Many of you will be taking little ones to organised bonfire nights, or even having your own displays in the garden at home. Safety organisation RoSPA’s helpful guide below is packed with advice and information on how to enjoy the evening, and what to do if something goes wrong.
1. Follow the Fireworks Code.
- Keep fireworks in a closed box
- Follow the instructions on each firework
- Light all fireworks at arms length
- Stand well back
- Never go back to a lit firework
- Never put fireworks in your pocket
- Never throw fireworks
- Keep Pets indoors for more on pets and fireworks
2. Use only BS 7114 Fireworks
- Check this when you are buying. All reputable dealers will only sell fireworks to this standard and if you are ever offered any others leave them alone!
3. Take special care with sparklers
- Sparklers can be beautiful and enjoyable for young children but adults must be aware of their potential. Sparklers are the cause of a disproportionate number of injuries but only a few simple precautions are necessary.
- Always supervise children with sparklers.
- Teach them to hold the sparkler at arms length, but not near anyone else
- Sparklers are not for the under 5s. They will be labeled as such and it is your responsibility.
- Have a container of water handy, big enough for the spent sparkler. Dump the sparkler in it as soon as it goes out.
NHS Information on Burns and Scalds
Burns and scalds are damage to the skin caused by heat. Both are treated in the same way.
A burn is caused by dry heat, from an iron or fire for example. A scald is caused by something wet, such as hot water or steam.
Burns can be very painful and can cause blisters and charred, black or red skin.
Read more information about the symptoms of burns and scalds, including the different types of burn.
Treating burns and scalds
To treat a burn, follow the first aid advice below:
- Immediately get the person away from the heat source to stop the burning.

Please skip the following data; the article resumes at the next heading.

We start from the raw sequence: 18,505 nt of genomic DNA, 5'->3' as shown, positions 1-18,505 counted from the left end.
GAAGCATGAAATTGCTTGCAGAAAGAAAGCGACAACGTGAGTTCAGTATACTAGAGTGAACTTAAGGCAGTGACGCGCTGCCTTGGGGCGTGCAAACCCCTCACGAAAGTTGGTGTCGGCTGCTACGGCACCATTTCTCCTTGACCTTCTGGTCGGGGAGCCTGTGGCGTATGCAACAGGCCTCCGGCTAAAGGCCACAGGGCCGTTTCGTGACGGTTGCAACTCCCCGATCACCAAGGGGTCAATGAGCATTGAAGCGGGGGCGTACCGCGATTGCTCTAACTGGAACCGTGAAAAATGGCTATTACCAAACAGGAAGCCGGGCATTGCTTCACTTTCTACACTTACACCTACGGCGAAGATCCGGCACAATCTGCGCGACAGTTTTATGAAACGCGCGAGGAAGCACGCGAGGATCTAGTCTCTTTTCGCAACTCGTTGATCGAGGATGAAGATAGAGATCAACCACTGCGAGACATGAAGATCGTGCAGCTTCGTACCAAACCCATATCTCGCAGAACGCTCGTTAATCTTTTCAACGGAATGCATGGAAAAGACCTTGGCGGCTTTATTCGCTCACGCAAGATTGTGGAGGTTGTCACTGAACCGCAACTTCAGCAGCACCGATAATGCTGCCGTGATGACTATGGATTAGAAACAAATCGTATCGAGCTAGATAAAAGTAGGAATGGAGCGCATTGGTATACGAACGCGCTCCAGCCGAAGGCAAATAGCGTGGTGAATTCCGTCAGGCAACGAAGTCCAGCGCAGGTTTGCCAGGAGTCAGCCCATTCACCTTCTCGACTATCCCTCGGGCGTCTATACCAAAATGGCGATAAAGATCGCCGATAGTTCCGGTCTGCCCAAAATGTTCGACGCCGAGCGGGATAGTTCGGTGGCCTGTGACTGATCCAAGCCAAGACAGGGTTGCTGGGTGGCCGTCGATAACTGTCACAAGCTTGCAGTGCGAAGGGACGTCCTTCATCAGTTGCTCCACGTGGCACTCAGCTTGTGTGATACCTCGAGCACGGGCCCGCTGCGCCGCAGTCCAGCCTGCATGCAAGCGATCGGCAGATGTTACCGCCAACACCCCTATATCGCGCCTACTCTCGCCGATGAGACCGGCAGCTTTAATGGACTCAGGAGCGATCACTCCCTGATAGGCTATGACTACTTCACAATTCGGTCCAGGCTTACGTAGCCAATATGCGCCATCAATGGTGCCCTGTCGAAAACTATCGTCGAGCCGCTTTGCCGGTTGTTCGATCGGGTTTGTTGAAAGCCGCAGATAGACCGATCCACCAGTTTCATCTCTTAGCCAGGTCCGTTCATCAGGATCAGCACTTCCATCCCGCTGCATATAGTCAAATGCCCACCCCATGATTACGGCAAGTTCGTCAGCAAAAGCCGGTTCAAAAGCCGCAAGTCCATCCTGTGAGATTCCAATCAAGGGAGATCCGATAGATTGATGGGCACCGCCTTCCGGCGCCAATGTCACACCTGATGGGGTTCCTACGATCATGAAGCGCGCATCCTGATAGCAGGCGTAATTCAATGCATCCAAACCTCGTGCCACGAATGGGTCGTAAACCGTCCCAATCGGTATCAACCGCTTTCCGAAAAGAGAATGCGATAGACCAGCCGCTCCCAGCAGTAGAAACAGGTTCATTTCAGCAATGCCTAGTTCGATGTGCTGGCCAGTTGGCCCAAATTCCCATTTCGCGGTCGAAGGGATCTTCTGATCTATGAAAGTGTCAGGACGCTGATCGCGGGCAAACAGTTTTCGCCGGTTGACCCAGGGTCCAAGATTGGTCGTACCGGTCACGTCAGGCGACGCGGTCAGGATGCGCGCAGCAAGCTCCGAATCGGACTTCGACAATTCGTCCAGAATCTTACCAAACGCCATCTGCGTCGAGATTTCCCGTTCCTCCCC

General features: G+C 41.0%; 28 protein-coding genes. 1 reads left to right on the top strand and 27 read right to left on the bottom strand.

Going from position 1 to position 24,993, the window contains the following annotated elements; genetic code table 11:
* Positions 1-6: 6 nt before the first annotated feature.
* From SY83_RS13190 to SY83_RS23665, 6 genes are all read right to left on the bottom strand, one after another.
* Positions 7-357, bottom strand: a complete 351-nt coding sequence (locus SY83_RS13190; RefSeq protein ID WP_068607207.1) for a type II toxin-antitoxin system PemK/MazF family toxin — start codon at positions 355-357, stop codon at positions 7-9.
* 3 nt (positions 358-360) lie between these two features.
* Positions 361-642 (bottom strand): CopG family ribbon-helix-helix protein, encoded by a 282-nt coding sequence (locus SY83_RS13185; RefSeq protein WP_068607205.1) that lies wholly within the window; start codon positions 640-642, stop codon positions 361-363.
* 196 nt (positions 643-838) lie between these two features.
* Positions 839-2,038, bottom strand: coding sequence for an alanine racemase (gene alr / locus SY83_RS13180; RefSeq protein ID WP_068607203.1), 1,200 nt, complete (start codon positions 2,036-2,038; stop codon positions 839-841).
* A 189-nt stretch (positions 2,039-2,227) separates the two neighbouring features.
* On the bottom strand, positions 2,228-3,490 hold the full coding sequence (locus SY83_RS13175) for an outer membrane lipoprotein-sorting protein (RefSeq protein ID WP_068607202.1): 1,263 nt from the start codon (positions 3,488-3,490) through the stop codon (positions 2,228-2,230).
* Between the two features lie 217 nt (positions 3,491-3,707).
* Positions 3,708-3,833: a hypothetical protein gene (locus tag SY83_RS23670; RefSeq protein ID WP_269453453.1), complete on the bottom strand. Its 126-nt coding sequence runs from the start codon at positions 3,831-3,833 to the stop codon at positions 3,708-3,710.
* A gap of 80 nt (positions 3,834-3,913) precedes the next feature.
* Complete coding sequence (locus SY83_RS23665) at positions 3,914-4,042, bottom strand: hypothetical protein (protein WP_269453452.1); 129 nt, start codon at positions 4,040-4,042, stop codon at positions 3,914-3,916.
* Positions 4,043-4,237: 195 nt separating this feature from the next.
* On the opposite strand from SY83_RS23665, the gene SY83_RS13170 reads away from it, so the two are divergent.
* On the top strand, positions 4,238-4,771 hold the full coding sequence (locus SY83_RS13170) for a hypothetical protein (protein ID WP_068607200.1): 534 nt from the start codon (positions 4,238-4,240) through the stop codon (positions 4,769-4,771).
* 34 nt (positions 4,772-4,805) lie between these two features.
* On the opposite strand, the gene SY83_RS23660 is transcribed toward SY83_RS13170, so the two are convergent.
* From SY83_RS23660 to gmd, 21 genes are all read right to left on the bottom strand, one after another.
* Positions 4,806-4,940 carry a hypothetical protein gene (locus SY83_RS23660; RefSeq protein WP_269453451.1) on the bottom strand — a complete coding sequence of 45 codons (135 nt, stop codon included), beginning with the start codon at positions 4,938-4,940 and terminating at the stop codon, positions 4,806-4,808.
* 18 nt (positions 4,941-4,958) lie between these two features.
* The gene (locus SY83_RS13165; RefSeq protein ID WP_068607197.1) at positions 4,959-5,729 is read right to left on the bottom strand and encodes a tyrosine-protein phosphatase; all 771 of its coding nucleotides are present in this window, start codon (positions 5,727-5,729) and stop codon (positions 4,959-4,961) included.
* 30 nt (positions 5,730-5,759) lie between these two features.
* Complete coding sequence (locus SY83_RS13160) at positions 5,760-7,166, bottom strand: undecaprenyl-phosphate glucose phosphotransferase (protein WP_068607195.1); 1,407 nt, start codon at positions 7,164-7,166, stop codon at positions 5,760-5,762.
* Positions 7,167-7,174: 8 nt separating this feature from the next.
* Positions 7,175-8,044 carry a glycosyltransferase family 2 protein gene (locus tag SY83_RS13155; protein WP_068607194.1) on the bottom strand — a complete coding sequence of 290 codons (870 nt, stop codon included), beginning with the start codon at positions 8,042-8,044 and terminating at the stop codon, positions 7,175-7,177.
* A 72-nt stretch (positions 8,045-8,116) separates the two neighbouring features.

- Cool the burn with cool or lukewarm water for 10-30 minutes. Do not use ice, iced water or any creams or greasy substances, such as butter.
- Remove any clothing or jewellery that is near the burnt area of skin, but do not move anything that is stuck to the skin.
- Make sure the person keeps warm – for example by using a blanket – but take care not to rub it against the burnt area.
- Cover the burn by placing a layer of cling film over it.
- Use painkillers, such as paracetamol or ibuprofen, to treat any pain.
The British Red Cross website has a video about first aid for burns.
When to get medical attention
Every year, around 13,000 people are admitted to hospital for burns and scalds. Many thousands more go to hospital accident and emergency (A&E) departments.
Depending on how serious a burn is, it may be possible to treat it at home. For minor burns, keep the burn clean and do not burst any blisters that form.
More serious burns will require professional medical attention. You should go to a hospital A&E department for:
- all chemical and electrical burns
- large or deep burns – any burn bigger than your hand
- full thickness burns of all sizes – these burns cause white or charred skin
- partial thickness burns on the face, hands, arms, feet, legs or genitals – these are burns that cause blisters
If someone has breathed in smoke or fumes, they should also seek medical attention. Some symptoms may be delayed and can include coughing, a sore throat, difficulty breathing or facial burns.
Children under five years old and pregnant women should also get medical attention after a burn or scald.
The size and depth of the burn will be assessed and the affected area cleaned before a dressing is applied. You should also be given instructions on changing your dressing.
Read more information about recovering from burns and scalds.
If you need advice about a burn, you can:
- call NHS Direct on 0845 4647
- go to a minor injuries unit (MIU)
- go to an NHS walk-in centre
- call or see your GP
Use the services directory to find minor injury units and walk-in centres near you.
What causes burns and scalds?
Burns can be caused by:
- direct contact with something hot, such as fire, hot water or steam
- radiated heat from an external source, such as the sun
- certain chemicals
- friction, when an object or surface rubs against the skin
For more advice on firework safety, check out RoSPA’s low-down on fireworks.